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There's Something About Larry

Turns out somebody who'll be working at Shea tonight has a healthy respect for the place. Too bad it's Chipper Jones.

Ray Glier has a terrific article [1] in the Times this morning catching up with our old pal Larry Wayne. As you know, Mr. Jones and we have an enduring and somewhat sordid history together. Chipper sheds some light on the root cause of an unfriendliness that transcends boxscores.

You might remember the tipping point for why Larry became the most public of Shea enemies. It was at the end of a searing series between us and the Braves, a bitter eleven-inning loss [2] that appeared to have knocked us out of the playoff picture for 1999. At the finale's conclusion, legend has it, Jones was being harassed by a field box fan that come World Series time, New York's other team was going to do in Atlanta and how. Chipper's infamous response was, “Now all the Mets can go home and put their Yankees stuff on.”

The nerve! We already didn't like him for his Braveness and his success. But that tore it. John Rocker would be a passing fancy. Hating Chipper Jones would be forever.

But The Chip adds a wrinkle I either missed or he's making up. I can't quite believe I would have missed it because I was pretty well on top of that 1999 limp to glory, but maybe I did. Or maybe Chipper's burnishing the legend to make himself a little less loathsome in a deathbed bid to get Shea on his side before there's no more Shea to take sides. Jones tells Glier that the field box fan who heckled him was wearing “a split jersey, half Yankees, half Mets, and a split hat, half Yankees, half Mets”.

He was? There are such garments? In New York? People wear them? And they are allowed into Shea Stadium?

That in itself is more detestable than anything Chipper has said or done at Shea, and he's committed plenty of war crimes against Met pitching since 1995. One cringes to imagine that such a prime spectating spot would be taken up by a human being dismal enough to sport a New York-New York jersey divided against itself.

Even still.

Let's assume Chipper's baseball hermaphrodite existed. Let's assume this Big Foot of the box seats really roamed the orange aisles of Shea and there truly was such a creature who uttered those ugly sentiments of surrender to Mr. Jones while we were only two out of the Wild Card with three to play. Even with the heat of battle still rising from his neck, what the fudge was Chipper thinking to lump all New Yorkers together like that? He'd been around long enough to know Mets fans were Mets fans and the other thing was the other thing. He'd been in a World Series over there and had just played for his life over here. Come on!

Today's Larry Jones is contrite, almost, sort of, just a little. “I was like, ‘Come on bro, pick a side,'” he explains to Glier in 2008. “I was a punk kid, I didn’t know better. That’s when I said it.”

Well sir, we are a sensitive people and we took it to heart. In 1999, it was no simple task to be a Mets fan in New York. Thus, if you wanted to fire up the base, you did it. We didn't like lots of Braves then or in the years that followed, but we really hated you. You killed us with your bat, but it was your mouth that made you transcendent. Why do you think nobody ever got worked up when Brian Jordan showed his face — and that guy destroyed our postseason dreams in September 2001.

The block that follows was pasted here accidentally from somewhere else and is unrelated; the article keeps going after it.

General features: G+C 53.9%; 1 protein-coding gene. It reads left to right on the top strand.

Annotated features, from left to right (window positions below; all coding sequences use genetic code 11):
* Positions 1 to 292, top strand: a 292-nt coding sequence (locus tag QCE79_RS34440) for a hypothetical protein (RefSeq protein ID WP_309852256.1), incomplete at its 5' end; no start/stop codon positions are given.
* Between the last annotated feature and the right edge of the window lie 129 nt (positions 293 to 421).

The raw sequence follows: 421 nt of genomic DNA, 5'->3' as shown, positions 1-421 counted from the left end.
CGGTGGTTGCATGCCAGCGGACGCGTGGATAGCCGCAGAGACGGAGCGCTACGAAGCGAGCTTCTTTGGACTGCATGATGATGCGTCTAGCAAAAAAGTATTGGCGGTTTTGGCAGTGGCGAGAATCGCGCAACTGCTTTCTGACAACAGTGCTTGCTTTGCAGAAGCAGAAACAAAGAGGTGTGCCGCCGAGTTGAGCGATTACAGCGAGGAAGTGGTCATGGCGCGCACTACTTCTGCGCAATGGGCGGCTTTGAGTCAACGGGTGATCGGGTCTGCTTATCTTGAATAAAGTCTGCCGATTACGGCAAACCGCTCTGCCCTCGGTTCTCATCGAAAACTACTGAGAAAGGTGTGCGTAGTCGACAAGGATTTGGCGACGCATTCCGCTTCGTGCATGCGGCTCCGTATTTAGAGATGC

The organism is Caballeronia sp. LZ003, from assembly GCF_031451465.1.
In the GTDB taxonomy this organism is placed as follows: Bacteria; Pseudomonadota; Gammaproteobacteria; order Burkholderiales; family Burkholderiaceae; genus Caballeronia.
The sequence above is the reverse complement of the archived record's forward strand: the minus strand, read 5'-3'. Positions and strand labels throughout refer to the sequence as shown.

But y'know what? There's something about Larry. Maybe it's just his longevity; or it's the sentimentality whirling in the air with only 22 home games left; or it's that Chipper Jones really does seem to have a thing for the ballpark for which his son is named beyond his lifetime .310 batting average there. Jones, now able to tell New Yorkers apart (at least by cap design), swears he received good wishes during the All-Star Break from all stripe of Gothamite on his abbreviated quest for .400. The feeling, after fourteen seasons, is suddenly mutual.

Sure, he tells Glier, he likes Shea Stadium because he sees the ball and hits the ball so well, but “having to deal with the Mets year in and year out, all those games that were so important, the history of the love-hate relationship, the passion of their fans, it makes it special to go there.”

Obviously nobody is left on the Mets from those Mets who battled those Braves so fiercely when we were learning Chipper's real first name. Nobody's left, that is, but us, his Greek chorus. The only '99 Braves who remain in that uniform this week (accounting for injuries to Smoltz and whathisname) are Bobby Cox and Chipper Jones. Cox is simply a bore. Jones…I dunno. There comes a time when you almost, sort of, just a little begin to feel something that isn't total, complete and burning animus for a player you've always loved to hate.

I won't feel this way for Pat Burrell when he grows grizzled, believe you me. I'd tell you what I dream of for Yadier Molina down the road except it would incriminate me in a court of law. But Chipper Jones, father of Shea Jones, constant tourist aware enough of his surroundings at his surroundings' end to admit that he wants a piece of his veritable home away from home, that he and his kid will be taking pictures together on his final trip in next month? Him I can respect.

While booing the crap out of him tonight per usual.